Austerity doesn’t work, as any economist worth his salt will tell you. So, to see Spain’s government of Mariano Rajoy announce yet more cuts (over $52 billion worth) in their just-released 2013 austerity budget shows just how stupid they are.
In the 2013 Spanish budget, Rajoy’s government will be cutting a further 8.9 percent of spending across all government ministries, taxing lottery winners 20 percent, and taking away tax breaks for mortgages on the family home. As Spaniards have already been hit with a massive increase in sales tax this year, these additional cuts that will affect the average Spanish family’s budget quite markedly are not going to go down well.
Good news in the 2013 austerity budget for Spain, however, is that civil servants will be getting their Christmas bonus back (that was eliminated last year by Rajoy’s government), and the tax on capital gains of less than a year is also being increased.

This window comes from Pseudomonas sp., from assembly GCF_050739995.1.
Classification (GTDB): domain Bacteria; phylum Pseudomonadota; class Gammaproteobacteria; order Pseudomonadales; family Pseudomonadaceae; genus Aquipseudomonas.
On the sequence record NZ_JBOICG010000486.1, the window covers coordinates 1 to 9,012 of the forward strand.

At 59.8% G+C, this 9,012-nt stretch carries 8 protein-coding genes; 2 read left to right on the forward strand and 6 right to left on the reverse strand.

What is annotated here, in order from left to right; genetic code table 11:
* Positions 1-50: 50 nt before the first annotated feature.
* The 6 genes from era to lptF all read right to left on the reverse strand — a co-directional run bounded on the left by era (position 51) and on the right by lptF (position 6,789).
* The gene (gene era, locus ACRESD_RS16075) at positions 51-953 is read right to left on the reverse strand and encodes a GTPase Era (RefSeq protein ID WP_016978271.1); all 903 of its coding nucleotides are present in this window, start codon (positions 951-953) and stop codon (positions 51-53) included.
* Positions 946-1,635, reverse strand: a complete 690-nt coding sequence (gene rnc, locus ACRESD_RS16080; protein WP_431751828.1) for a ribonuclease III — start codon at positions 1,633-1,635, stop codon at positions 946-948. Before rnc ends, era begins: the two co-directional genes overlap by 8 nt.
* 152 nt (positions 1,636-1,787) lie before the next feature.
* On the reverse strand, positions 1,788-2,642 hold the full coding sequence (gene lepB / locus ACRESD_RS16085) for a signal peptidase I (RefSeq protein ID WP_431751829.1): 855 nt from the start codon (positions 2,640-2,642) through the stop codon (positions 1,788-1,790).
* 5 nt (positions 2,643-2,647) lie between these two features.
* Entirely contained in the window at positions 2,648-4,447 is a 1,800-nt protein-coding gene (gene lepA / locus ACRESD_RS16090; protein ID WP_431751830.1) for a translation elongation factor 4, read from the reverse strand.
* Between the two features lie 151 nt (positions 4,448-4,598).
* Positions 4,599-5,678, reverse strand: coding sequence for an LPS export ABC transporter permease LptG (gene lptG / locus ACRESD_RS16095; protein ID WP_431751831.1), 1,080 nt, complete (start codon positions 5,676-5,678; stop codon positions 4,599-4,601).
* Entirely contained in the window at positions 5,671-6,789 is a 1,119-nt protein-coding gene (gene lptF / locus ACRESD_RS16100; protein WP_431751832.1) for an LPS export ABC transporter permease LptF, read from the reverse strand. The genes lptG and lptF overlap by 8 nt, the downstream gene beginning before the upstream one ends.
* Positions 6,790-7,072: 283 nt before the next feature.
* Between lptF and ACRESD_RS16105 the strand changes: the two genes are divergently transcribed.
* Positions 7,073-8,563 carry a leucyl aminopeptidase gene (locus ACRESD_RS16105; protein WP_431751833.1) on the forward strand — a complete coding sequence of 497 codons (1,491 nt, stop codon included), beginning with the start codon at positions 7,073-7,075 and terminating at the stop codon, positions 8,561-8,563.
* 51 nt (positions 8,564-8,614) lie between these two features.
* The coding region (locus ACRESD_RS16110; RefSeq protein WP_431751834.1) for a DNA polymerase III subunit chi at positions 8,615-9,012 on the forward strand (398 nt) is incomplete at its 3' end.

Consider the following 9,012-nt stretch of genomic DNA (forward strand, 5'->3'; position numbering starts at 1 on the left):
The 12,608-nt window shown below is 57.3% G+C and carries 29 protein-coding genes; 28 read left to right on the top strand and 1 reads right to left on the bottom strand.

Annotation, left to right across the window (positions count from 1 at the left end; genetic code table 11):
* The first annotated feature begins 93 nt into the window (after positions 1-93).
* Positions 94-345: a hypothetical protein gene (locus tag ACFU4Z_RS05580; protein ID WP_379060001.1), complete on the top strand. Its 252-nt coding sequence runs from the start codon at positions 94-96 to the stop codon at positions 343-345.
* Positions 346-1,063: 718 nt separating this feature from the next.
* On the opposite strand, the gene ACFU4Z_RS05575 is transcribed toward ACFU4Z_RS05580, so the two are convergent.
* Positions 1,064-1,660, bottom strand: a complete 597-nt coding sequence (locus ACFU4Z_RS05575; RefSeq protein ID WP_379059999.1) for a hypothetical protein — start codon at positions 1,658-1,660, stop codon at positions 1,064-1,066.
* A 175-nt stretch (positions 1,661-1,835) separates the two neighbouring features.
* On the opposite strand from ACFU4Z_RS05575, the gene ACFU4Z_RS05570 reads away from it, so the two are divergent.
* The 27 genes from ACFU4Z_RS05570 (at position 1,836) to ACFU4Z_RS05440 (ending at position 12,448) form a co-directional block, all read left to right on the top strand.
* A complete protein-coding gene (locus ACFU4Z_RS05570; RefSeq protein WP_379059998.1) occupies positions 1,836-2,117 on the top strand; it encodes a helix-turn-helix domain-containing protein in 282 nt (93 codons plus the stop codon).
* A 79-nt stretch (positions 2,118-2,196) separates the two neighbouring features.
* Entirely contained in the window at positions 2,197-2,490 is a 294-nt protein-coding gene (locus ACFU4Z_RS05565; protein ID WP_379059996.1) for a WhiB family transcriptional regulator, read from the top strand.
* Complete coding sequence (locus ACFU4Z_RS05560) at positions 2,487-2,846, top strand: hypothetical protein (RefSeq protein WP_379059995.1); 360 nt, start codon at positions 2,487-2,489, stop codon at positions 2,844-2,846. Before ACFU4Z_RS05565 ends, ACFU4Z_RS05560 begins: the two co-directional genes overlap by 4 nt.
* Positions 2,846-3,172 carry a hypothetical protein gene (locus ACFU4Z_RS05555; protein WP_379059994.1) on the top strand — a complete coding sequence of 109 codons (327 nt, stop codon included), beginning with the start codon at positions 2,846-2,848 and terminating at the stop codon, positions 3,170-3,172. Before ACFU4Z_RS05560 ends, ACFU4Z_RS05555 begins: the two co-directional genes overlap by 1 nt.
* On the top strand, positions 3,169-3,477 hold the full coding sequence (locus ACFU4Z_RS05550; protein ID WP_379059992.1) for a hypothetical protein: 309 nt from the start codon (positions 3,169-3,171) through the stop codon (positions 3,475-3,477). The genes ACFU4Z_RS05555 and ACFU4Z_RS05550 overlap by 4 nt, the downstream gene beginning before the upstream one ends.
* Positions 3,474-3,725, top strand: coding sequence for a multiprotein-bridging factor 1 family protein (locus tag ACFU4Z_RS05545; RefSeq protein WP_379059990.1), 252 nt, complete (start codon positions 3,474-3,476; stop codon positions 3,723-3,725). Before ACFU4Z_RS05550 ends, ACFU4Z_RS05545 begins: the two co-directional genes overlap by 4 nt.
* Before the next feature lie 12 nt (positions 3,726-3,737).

But, as Trevor Greetham, director of Asset Allocation at Fidelity Worldwide Investment, says fiscal austerity is the wrong path to solve Europe’s debt crisis. In The Guardian today, Greetham said:
I’ve always opposed austerity as the solution to the global debt crisis and the strictures of the common currency make it particularly ill-suited to the euro periphery. Efforts to deflate Spain into competitiveness raise the prospect of many years of wage cuts and property price falls that will necessitate ever larger fiscal transfers from the stronger countries, either directly or via pan-euro institutions like the central bank.
He then goes on to talk about how, as Spain continues its failing austerity programs, the UK and the US continue to practice either minor austerity but “loose money” (in the case of the UK) or no austerity and “loose money” (in the case of the US).
While this is going on, Spain continues to see a failing economy, while the economies of the UK and the US are slowly improving.
It doesn’t take a rocket scientist to prove that austerity measures don’t work. Just someone who understands the simple factors that contribute to getting an economy moving again. Something Spanish prime minister Mariano Rajoy obviously doesn’t understand at all.
Meanwhile, Spain’s 2013 state austerity budget will be sent to Congress on Saturday for approval by October 1. We can only expect even more protests across Spain when it does.